-a,   --all                 will build all the ports of the 'cli-extra' collection in the right order
   -l,   --list                will list all the ports of the 'cli-extra' collection in the right order
  -ru,   --remove-url          remove the URL part in /etc/cards.conf file for the 'cli-extra' collection
  -cp,   --check-ports         check if new ports are available
  -cb,   --check-binaries      check if binaries are uptodate
   -d,   --dry                 check if binaries are different then the ports but dont build anything
   -s,   --sync                synchronise binaries from rsync server location
   -c,   --config              printout the configuration
   -h,   --help                print help and exit
   -v,   --version             print version and exit
   -u,   --usage               print the recommended way of using the 'cli-extra' script

Where is what

That's now the big question.
Location of:
cli-extra collection DEPOT /DEPOT/cli-extra
nftables Pkgfile /DEPOT/cli-extra/nftables/Pkgfile
Sources files /sources
Compilation logs /LOGS
working directory /tmp/work/src and /tmp/work/pkg

Go on with compilation

So let's give a try to compile nftables now. Just type:
cli-extra nftables
Compilation with start just like normal.

If an error occur now, it will just return to the prompt:

checking for LIBMNL... yes
checking for LIBNFTNL... no
configure: error: Package requirements (libnftnl >= 1.1.8) were not met:

No package 'libnftnl' found

Consider adjusting the PKG_CONFIG_PATH environment variable if you
installed software in a non-standard prefix.

Alternatively, you may set the environment variables LIBNFTNL_CFLAGS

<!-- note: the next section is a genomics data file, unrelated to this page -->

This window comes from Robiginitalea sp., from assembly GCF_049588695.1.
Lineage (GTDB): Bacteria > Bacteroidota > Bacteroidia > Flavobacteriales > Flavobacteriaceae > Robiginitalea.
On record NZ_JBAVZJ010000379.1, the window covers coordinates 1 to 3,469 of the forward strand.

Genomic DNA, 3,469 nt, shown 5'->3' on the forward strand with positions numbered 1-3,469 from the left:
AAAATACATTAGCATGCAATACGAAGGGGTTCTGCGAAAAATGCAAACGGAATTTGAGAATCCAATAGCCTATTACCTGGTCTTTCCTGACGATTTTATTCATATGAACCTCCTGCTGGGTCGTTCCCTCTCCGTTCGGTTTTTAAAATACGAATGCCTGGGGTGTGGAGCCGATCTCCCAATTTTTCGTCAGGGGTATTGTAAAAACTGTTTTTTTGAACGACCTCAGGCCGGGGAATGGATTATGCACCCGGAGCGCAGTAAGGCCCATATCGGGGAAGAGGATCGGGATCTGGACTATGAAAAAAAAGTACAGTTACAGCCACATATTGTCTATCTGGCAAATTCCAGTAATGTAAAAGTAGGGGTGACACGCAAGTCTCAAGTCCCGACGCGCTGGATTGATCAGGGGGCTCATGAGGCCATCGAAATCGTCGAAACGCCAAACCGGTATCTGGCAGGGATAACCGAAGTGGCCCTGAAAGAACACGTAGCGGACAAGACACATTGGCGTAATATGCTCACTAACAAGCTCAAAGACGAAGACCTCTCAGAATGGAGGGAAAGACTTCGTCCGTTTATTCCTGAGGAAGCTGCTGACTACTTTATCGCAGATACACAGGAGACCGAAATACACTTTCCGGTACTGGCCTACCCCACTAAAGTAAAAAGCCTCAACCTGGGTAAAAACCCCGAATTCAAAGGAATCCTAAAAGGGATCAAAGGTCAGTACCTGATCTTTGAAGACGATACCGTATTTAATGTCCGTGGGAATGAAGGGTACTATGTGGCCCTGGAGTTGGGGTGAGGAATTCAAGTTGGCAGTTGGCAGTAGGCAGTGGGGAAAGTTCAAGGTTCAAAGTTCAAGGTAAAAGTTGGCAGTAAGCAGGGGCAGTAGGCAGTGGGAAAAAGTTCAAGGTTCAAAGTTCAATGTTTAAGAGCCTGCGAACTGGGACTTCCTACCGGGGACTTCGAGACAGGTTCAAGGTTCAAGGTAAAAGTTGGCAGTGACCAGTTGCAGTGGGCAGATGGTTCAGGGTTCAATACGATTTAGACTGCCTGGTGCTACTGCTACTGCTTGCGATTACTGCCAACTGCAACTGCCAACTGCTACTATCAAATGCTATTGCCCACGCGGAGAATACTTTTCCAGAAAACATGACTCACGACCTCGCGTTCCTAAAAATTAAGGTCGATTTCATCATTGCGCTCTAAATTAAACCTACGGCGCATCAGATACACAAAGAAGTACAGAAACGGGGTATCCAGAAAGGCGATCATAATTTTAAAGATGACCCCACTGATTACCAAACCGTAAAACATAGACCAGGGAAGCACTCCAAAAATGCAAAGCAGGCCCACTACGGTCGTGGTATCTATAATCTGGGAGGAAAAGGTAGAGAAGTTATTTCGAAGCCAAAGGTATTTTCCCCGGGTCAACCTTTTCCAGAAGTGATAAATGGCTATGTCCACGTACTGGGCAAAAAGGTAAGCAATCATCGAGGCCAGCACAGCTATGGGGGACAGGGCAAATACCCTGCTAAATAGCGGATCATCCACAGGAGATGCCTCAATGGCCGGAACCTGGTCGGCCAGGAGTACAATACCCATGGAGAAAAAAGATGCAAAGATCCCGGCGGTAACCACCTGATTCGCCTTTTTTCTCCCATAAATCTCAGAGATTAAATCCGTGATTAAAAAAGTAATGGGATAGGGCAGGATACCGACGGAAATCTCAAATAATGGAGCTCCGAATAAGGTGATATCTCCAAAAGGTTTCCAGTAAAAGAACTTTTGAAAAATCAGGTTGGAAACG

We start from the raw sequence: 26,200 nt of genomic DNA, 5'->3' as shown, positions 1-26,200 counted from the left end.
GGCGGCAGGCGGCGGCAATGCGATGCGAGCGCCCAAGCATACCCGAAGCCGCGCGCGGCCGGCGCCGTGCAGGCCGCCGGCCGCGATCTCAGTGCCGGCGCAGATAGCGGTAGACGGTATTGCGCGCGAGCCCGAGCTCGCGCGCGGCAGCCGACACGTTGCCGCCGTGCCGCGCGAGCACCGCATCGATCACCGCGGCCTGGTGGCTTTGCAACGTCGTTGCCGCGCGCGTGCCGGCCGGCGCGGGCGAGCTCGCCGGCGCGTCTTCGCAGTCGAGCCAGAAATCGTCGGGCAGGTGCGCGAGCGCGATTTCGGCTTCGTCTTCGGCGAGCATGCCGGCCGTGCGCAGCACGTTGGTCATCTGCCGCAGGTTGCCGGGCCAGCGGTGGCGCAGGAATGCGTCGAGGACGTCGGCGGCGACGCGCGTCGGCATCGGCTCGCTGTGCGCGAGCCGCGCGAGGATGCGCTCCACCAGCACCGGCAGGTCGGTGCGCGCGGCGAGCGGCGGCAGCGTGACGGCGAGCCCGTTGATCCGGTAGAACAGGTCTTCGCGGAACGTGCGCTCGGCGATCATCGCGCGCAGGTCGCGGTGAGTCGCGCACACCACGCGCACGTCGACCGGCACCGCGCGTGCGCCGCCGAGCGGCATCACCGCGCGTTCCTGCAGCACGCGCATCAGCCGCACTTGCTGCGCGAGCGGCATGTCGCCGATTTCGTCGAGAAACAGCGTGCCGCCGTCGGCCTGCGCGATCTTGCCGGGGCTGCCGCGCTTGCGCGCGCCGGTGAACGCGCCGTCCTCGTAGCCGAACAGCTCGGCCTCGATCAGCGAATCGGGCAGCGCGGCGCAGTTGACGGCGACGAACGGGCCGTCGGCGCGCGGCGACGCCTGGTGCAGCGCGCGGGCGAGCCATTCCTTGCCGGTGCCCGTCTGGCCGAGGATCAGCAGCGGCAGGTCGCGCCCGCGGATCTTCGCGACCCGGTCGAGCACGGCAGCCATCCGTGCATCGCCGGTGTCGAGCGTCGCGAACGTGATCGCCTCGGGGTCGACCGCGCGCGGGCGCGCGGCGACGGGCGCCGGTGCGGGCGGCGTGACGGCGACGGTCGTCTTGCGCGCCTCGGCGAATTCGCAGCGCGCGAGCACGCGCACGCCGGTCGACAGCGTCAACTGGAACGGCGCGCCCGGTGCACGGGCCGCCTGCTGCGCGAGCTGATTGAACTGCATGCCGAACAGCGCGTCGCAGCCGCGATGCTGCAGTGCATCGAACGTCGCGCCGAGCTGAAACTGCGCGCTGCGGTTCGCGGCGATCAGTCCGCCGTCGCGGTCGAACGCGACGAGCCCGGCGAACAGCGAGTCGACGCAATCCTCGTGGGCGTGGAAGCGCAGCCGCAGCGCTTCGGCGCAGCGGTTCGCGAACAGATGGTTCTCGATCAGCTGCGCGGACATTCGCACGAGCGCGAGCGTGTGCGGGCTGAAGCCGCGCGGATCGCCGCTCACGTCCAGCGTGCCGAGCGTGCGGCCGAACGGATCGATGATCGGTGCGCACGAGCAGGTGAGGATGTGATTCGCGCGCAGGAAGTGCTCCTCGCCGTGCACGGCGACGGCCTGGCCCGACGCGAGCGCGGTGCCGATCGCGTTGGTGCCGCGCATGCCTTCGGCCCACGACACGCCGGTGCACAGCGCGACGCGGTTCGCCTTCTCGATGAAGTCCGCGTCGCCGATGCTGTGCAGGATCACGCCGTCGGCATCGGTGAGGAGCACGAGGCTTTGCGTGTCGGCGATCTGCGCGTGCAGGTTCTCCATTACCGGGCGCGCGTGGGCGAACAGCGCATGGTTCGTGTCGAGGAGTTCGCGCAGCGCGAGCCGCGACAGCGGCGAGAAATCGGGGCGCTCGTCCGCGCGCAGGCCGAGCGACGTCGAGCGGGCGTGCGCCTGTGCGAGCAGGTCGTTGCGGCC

and LIBNFTNL_LIBS to avoid the need to call pkg-config.
See the pkg-config man page for more details.
=======> ERROR: Building '/DEPOT/cli-extra/nftables/' failed.
cards 2.4.124 create: could not parse Pkgfile: While running 'build()'

Fix the issue

We can now fix the issue by adjusting the deps:
cards install libnftnl libnftnl.devel
We go to the working directory and we give another try :
cd /tmp/work/src/nftables-0.9.7
 ./configure --prefix=/usr \
        --sysconfdir=/etc/nftables \
        --mandir=/usr/share/man \
Looks beter.
nft configuration:
  cli support:			readline
  enable debugging symbols:	yes
  use mini-gmp:			no
  enable man page:              yes
  libxtables support:		no
  json output support:          yes
  enable Python:		yes (with /usr/bin/python)
We can now continue the rest of the pkgfile commands:
the last command in Pkgfile is:
make DESTDIR=$PKG install
PKG variable need to be assign to /tmp/work/pkg:
time to finish:
make DESTDIR=$PKG install
install -Dm644 ../nftables.conf "$PKG/etc/nftables/nftables.conf"

Packing up

when Pkgfile is complete, we can go back to the Pkgfile directory and use the command pkgmk -po to finish the job:
cd /DEPOT/cli-extra/nftables/
pkgmk -po


The mybld command allows all kinds of options.

mybld -h

Remember to consult mybld's man page to obtain more information about other possible options:

man mybld